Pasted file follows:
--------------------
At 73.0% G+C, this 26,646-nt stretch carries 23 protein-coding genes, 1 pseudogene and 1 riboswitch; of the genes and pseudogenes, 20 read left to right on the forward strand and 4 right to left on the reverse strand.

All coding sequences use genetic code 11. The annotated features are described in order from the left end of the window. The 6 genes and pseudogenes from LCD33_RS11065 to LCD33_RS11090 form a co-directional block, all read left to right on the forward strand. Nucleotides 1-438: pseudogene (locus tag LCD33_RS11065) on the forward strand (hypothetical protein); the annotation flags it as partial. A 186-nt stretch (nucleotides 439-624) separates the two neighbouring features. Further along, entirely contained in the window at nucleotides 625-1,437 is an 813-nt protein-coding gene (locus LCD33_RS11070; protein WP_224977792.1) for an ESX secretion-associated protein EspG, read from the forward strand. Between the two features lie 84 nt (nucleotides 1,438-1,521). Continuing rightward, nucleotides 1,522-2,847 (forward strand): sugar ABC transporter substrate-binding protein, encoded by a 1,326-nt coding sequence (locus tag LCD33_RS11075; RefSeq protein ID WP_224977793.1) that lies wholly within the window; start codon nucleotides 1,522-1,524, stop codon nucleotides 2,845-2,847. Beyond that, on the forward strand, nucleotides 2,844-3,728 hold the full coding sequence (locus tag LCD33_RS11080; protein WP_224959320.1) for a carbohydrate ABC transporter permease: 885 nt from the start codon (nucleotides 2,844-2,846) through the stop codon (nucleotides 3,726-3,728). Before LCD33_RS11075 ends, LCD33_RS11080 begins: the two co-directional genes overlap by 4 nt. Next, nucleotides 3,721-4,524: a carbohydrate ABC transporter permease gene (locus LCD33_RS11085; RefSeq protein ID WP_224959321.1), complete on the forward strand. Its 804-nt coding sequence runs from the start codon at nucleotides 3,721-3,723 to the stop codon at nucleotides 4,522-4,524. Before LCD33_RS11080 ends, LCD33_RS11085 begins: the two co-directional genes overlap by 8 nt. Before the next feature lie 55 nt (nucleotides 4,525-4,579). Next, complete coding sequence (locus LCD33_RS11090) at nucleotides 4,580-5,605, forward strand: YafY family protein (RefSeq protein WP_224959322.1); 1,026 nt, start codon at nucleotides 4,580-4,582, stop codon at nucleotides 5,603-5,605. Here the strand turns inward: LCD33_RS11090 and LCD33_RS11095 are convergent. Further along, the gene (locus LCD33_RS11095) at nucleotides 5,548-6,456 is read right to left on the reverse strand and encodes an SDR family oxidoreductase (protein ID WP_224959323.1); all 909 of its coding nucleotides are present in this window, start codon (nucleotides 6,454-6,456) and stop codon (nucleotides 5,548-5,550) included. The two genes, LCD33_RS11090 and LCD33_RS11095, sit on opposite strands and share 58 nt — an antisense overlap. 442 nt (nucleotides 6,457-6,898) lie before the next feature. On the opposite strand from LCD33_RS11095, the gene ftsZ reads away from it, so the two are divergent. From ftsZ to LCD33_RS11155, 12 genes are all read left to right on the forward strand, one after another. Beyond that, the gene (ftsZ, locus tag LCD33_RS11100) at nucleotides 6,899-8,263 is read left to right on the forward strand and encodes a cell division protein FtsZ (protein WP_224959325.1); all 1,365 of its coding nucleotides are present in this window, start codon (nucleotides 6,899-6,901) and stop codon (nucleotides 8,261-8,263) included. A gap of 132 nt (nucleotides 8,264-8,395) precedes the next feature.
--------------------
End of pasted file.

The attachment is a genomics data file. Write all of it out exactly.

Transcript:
At 73.0% G+C, this 26,646-nt stretch carries 23 protein-coding genes, 1 pseudogene and 1 riboswitch; of the genes and pseudogenes, 20 read left to right on the forward strand and 4 right to left on the reverse strand.

All coding sequences use genetic code 11. The annotated features are described in order from the left end of the window. The 6 genes and pseudogenes from LCD33_RS11065 to LCD33_RS11090 form a co-directional block, all read left to right on the forward strand. Nucleotides 1-438: pseudogene (locus tag LCD33_RS11065) on the forward strand (hypothetical protein); the annotation flags it as partial. A 186-nt stretch (nucleotides 439-624) separates the two neighbouring features. Further along, entirely contained in the window at nucleotides 625-1,437 is an 813-nt protein-coding gene (locus LCD33_RS11070; protein WP_224977792.1) for an ESX secretion-associated protein EspG, read from the forward strand. Between the two features lie 84 nt (nucleotides 1,438-1,521). Continuing rightward, nucleotides 1,522-2,847 (forward strand): sugar ABC transporter substrate-binding protein, encoded by a 1,326-nt coding sequence (locus tag LCD33_RS11075; RefSeq protein ID WP_224977793.1) that lies wholly within the window; start codon nucleotides 1,522-1,524, stop codon nucleotides 2,845-2,847. Beyond that, on the forward strand, nucleotides 2,844-3,728 hold the full coding sequence (locus tag LCD33_RS11080; protein WP_224959320.1) for a carbohydrate ABC transporter permease: 885 nt from the start codon (nucleotides 2,844-2,846) through the stop codon (nucleotides 3,726-3,728). Before LCD33_RS11075 ends, LCD33_RS11080 begins: the two co-directional genes overlap by 4 nt. Next, nucleotides 3,721-4,524: a carbohydrate ABC transporter permease gene (locus LCD33_RS11085; RefSeq protein ID WP_224959321.1), complete on the forward strand. Its 804-nt coding sequence runs from the start codon at nucleotides 3,721-3,723 to the stop codon at nucleotides 4,522-4,524. Before LCD33_RS11080 ends, LCD33_RS11085 begins: the two co-directional genes overlap by 8 nt. Before the next feature lie 55 nt (nucleotides 4,525-4,579). Next, complete coding sequence (locus LCD33_RS11090) at nucleotides 4,580-5,605, forward strand: YafY family protein (RefSeq protein WP_224959322.1); 1,026 nt, start codon at nucleotides 4,580-4,582, stop codon at nucleotides 5,603-5,605. Here the strand turns inward: LCD33_RS11090 and LCD33_RS11095 are convergent. Further along, the gene (locus LCD33_RS11095) at nucleotides 5,548-6,456 is read right to left on the reverse strand and encodes an SDR family oxidoreductase (protein ID WP_224959323.1); all 909 of its coding nucleotides are present in this window, start codon (nucleotides 6,454-6,456) and stop codon (nucleotides 5,548-5,550) included. The two genes, LCD33_RS11090 and LCD33_RS11095, sit on opposite strands and share 58 nt — an antisense overlap. 442 nt (nucleotides 6,457-6,898) lie before the next feature. On the opposite strand from LCD33_RS11095, the gene ftsZ reads away from it, so the two are divergent. From ftsZ to LCD33_RS11155, 12 genes are all read left to right on the forward strand, one after another. Beyond that, the gene (ftsZ, locus tag LCD33_RS11100) at nucleotides 6,899-8,263 is read left to right on the forward strand and encodes a cell division protein FtsZ (protein WP_224959325.1); all 1,365 of its coding nucleotides are present in this window, start codon (nucleotides 6,899-6,901) and stop codon (nucleotides 8,261-8,263) included. A gap of 132 nt (nucleotides 8,264-8,395) precedes the next feature.